Why and how not to be overly critical?

A man pointing a finger.

How should you react when you are cast in a poor light?

Should you concern yourself about this?"

Individually, we repeatedly fall far short of being the kind of persons we would like to be.

Obviously, then, we cannot take seriously every remark that people may make.

If a person were to do so, he would experience much emotional hurt.

For example, one might hear that a close friend made some unfavorable comment about him.

He could reason:

Well, if that’s the way he feels about me, I’m going to cut him off. I don’t want his friendship.

In this way a good relationship could be ruined.

Also, undue interest in what people say in a favorable way can also lead to trouble. Their praise can be a snare, causing the one who is lauded to begin thinking too highly of oneself.

When a person’s pride is thus fed, his good qualities may be shoved into the background. As a result, he may lose the fine reputation that he once enjoyed.

Even when misrepresented, a person may find it the course of wisdom not to make an issue of the matter.

Instead of clearing up the misrepresentation, a person’s trying to put it down may only advertise it and cause more people to believe it.

At the same time we can profit from valid criticism, by endeavoring to make improvement. And, by preserving fine conduct, we can silence the ignorant talk of unreasonable persons.

Dealing with overly critical thoughts

Have you ever heard such expressions as: “Don’t believe a word of it!” or, “Who does she think she is?” or, “That’s not so wonderful. I could have done better myself”?"

No doubt all of us have, and yet how much better it would be if such things went unsaid! Or, better than that, if one did not even have such thoughts!

What can cause one to have critical thoughts about others? Well, another person may be getting undue attention, or may be receiving high praise.

Or it could be that another may betray an eagerness for attention and praise. So it may be that in one’s reaction to the situation is a tinge of envy.

Even if not expressed in words, critical thoughts, nevertheless, can do harm. They tend to deteriorate relations with others.

They may also do harm to the one that thinks them. This is because what affects the mind also affects the body.

Among the overly critical thoughts that we ought to guard against are those that show undue suspicion. Why?

In dealing with friends, relatives, close associates in particular, it is better to trust others. Even if problems arise, give them the benefit of the doubt.

It is better to be disappointed occasionally than to be unduly suspicious, as though everyone were ready to take advantage of you.

Many husbands and wives make their lives unhappy because of being unduly suspicious of each other. How much happier their marriage would be if they made it a point to think of each other in a kindly way!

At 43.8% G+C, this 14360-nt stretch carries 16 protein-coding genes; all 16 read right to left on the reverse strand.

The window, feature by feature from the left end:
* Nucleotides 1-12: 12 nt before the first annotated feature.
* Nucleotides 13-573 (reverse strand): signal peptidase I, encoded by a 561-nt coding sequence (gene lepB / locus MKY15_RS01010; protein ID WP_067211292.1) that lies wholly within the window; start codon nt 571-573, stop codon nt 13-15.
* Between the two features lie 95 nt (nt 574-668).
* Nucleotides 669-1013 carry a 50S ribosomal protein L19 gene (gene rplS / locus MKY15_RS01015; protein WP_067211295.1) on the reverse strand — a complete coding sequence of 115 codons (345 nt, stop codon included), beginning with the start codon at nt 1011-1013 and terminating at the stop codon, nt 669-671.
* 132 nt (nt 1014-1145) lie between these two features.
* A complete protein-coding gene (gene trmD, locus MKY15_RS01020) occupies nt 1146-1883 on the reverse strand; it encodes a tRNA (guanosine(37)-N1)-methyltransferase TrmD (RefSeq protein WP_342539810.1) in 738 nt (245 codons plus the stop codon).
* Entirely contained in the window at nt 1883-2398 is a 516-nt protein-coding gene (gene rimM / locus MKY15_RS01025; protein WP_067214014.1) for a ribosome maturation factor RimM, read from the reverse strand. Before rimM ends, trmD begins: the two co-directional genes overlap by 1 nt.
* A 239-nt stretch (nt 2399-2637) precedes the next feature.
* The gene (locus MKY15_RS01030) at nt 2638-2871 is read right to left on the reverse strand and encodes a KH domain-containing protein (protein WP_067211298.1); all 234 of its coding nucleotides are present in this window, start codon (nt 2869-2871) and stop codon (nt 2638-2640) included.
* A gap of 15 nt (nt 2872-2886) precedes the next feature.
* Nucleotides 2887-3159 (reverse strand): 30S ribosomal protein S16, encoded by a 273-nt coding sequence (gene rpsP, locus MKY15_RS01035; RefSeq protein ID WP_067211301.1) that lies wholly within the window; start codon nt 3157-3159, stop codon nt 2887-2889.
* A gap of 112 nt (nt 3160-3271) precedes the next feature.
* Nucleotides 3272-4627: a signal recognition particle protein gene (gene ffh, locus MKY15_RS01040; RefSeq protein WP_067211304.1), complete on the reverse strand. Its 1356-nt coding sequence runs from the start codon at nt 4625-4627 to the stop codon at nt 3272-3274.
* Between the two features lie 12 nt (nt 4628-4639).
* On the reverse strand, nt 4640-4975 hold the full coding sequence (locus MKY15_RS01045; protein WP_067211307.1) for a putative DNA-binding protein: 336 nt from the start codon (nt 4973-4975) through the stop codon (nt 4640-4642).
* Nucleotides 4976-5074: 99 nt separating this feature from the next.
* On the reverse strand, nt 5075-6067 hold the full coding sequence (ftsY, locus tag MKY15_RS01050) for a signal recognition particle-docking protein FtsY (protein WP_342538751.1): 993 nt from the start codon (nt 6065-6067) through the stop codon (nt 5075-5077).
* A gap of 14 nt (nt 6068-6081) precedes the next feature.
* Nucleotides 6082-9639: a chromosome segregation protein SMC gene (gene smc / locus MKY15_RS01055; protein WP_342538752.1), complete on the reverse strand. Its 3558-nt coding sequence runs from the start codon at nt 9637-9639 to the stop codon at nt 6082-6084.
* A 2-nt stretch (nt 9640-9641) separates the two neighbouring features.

Especially as regards our view of the motives of other people should we be on guard against over critical thoughts. Critical thoughts also result in expecting too much of others.

It is good to realize that what may seem small and insignificant to us may represent a great victory or achievement on the part of another.

In homes where there is a “generation gap,” is it not largely due to parents being too critical of their children, and children being too critical of their parents?

They could well learn from the Turkish proverb: “He who seeks a friend without a fault will be without one.”

Especially is there need for travelers to be on guard against unkind, unduly critical thoughts when they visit foreign lands.

Strange sights and customs may well cause one to compare unfavorably what one sees with conditions in one’s own land.

Instead, would it not be better to exercise empathy, putting oneself in the shoes of others, as it were?

Doing so, one will be able to make allowances, recognizing to what extent the people are the victims of circumstances.

Rightly viewed, one can sincerely admire them for what they are able to accomplish under existing conditions.

Do not be like the foolish person who, noting a speaker’s repetition of a certain expression, kept counting how many times the speaker used it.

How much more he would have benefited from the talk if he had concentrated on the arguments presented and appreciated the speaker’s sincerity!


Truly, in the daily affairs of life, wisdom dictates that one should not be overly concerned about what others say.

Our not giving heed to every word that people speak prevents us from taking needless offense or having our pride fed.

On the other hand, learn to enjoy what others do by noting their good points instead of being overly conscious of their shortcomings.